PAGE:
Kickstarter Suspends Campaign for Areal Amid Accusations of Foul Play

areal-concept-artIt’s not often that a Kickstarter campaign is the subject of such controversy but controversial is about the only way to describe the campaign for the planned game Areal. The game, by a new company of experience developers called West Games, was to be a spiritual successor to the STALKER franchise by developers of the games. Sounds like the perfect project for a Kickstarter, right?

That’s when the wheels started coming off. The game’s campaign was criticized for not having any sort of gameplay to show for itself despite the devs saying they’ve poured every last cent into developing the game to this point. Spam comments flooded the campaign, allegedly to bury questions or criticisms about the campaign. And it ended with a couple of massive last-minute to push a campaign that had stalled out over the goal.

The suspicious circumstances surrounding the campaign resulted in Kickstarter suspending the campaign two days hitting the goal and told backers that their pledges wouldn’t go through.

Areal’s Kickstarter campaign started fantastically by raising just under $30,000 in the first two days of its campaign. Against a $50,000 campaign goal, that had to mean that success was ensured, right? Well, over the next 23 days, the campaign raised less than $10,000 dollars. Then just a few days before the deadline, they pulled in $26,000 over the weekend to get over their funding goal and make it to $64,000.

On Tuesday, two days before the campaign was due to end and three days after the goal was reached, Kickstarter suspended the campaign. According to Kicktraq, the campaign received almost $26,000 from two donors to get to the happy side of their threshold. Kickstarter thought this was too good to be true and suspended the campaign as it was on the cusp of success.

What likely caused the suspension was a violation of Kickstarter’s rules. One of the crowdfunding site’s rules that leads to suspension is: “A related party posing as an independent, supportive party in project comments or elsewhere. Misrepresenting support by pledging to your own project.” In addition to the suspiciously large late donations, the campaign’s page was inundated with numerous spam comments that one writer suggested were there to hide critical comments from other users.

Those large donations weren’t the only controversies from the campaign. Many people found it odd that a Ukrainian developer’s Kickstarter would be billed as being in Las Vegas. The project’s funding goal was thought to be too low for a game that would be an open-world with a custom engine and on Windows, Mac, Linux, PS4, Xbox One and Wii U.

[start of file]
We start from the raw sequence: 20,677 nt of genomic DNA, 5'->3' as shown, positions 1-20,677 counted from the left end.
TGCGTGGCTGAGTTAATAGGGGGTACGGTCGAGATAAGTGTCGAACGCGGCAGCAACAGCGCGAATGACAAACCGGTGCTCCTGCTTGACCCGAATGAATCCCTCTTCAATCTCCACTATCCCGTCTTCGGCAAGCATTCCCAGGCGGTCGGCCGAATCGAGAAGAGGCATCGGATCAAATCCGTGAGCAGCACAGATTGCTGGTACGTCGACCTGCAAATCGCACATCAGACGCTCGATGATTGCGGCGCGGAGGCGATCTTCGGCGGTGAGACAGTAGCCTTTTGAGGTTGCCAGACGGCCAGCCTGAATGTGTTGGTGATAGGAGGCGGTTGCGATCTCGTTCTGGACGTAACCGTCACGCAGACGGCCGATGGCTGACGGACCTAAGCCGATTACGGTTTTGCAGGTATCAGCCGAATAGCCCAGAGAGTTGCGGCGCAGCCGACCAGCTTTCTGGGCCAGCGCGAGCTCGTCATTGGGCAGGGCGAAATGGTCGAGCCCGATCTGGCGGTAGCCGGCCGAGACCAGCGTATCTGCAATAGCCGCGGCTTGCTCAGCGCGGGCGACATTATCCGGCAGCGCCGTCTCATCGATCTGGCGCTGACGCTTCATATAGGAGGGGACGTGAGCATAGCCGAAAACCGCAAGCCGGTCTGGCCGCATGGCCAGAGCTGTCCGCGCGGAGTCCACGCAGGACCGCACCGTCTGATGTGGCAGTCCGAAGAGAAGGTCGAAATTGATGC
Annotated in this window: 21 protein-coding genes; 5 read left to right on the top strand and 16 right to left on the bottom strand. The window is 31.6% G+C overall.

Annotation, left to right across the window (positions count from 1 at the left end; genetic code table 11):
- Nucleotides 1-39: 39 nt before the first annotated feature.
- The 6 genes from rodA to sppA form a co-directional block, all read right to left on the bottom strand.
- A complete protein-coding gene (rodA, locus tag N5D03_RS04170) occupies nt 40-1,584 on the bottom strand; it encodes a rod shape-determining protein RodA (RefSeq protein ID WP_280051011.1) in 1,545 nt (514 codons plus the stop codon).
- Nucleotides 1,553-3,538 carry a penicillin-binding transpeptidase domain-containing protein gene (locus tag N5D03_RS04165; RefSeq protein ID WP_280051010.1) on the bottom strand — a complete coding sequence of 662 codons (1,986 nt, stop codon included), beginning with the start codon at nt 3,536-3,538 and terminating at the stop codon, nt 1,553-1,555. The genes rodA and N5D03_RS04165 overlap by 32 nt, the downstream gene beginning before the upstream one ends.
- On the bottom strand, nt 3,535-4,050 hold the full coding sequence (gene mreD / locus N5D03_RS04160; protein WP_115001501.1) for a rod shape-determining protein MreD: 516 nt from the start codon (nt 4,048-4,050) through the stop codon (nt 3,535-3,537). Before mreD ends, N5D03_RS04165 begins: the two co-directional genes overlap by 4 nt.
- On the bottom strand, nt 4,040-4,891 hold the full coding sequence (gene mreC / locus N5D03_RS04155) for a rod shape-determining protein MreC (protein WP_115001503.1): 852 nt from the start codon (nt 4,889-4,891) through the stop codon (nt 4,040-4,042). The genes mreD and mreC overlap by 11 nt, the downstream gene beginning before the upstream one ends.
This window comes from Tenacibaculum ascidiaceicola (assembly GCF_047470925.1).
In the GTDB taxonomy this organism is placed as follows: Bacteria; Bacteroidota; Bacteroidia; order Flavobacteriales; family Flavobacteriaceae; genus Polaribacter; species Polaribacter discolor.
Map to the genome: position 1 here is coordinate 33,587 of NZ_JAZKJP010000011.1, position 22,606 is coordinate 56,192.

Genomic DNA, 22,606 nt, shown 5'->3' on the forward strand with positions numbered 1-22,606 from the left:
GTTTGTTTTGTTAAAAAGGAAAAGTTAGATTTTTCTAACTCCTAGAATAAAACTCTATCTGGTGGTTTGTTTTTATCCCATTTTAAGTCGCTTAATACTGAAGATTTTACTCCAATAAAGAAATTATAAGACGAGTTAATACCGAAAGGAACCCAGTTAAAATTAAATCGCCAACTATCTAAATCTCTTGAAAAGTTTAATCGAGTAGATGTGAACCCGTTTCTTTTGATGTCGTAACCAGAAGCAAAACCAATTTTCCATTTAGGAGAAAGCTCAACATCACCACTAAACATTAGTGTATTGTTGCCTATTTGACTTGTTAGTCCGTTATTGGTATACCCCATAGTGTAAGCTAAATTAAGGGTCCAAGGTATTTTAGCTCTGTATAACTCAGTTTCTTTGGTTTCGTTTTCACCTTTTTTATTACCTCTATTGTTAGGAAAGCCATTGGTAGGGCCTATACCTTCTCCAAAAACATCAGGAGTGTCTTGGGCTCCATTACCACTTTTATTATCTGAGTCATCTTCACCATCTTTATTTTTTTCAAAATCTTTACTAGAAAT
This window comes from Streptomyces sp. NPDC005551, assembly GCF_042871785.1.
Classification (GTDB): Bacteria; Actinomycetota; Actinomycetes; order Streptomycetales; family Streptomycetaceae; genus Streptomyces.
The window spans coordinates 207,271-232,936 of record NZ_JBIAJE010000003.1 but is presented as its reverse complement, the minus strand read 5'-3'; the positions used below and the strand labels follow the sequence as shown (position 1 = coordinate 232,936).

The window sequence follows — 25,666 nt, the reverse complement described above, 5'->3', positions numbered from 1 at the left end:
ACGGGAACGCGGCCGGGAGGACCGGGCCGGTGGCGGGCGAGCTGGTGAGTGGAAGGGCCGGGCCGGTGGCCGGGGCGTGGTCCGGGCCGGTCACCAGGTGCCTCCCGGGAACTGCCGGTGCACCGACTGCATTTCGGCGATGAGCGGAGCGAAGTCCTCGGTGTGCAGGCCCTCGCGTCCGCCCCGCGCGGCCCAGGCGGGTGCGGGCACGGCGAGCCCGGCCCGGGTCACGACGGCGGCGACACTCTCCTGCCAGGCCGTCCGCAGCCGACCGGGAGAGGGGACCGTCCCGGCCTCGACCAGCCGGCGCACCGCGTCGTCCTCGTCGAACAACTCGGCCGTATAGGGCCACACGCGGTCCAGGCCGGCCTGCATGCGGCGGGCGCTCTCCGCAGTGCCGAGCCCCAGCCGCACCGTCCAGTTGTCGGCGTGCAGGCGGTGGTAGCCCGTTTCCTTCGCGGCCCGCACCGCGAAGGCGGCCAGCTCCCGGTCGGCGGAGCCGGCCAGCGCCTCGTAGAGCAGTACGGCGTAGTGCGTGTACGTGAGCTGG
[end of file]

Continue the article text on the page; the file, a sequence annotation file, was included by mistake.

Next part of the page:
Perhaps the most odd moment of the Kickstarter (and the most likely evidence of “misrepresenting support” used by Kickstarter) was a letter posted by West Games from someone claiming to be Vladimir Putin. In it, the Russian President said one of his daughters was a backer, expressed his interest in the game and offered an invitation for the developers to come to Moscow to play the game with him. While West Games admitted that the letter was likely a hoax. They posted it anyway.

West Games’ position on the suspension of their campaign is that they were the victim of the ongoing political turmoil in Ukraine. They claimed that rival developers with interests in the STALKER franchise and anti-Ukrainian Kickstarter users conspired to undermine the campaign and caused it to fail through suspension.

If you are still interested in seeing Areal become a reality, West Games is still trying to crowdfund the game. They’re offering the opportunity to contribute to the development of the game directly through their website. Well, I guess that’s if you’re comfortable doing that.

Normally, I’d close a post with a little analysis or editorializing. In this instance, I’m too busy scratching my head at all the oddities of this story to be able to do that.

Sources: Eurogamer, Kotaku, /r/Games


About Steve Murray

Steve is the founder and editor of The Lowdown Blog and et geekera. On The Lowdown Blog, he often writes about motorsports, hockey, politics and pop culture. Over on et geekera, Steve writes about geek interests and lifestyle. Steve is on Twitter at @TheSteveMurray.

Posted on July 24, 2014, in Games and tagged , , . Bookmark the permalink. Leave a comment.

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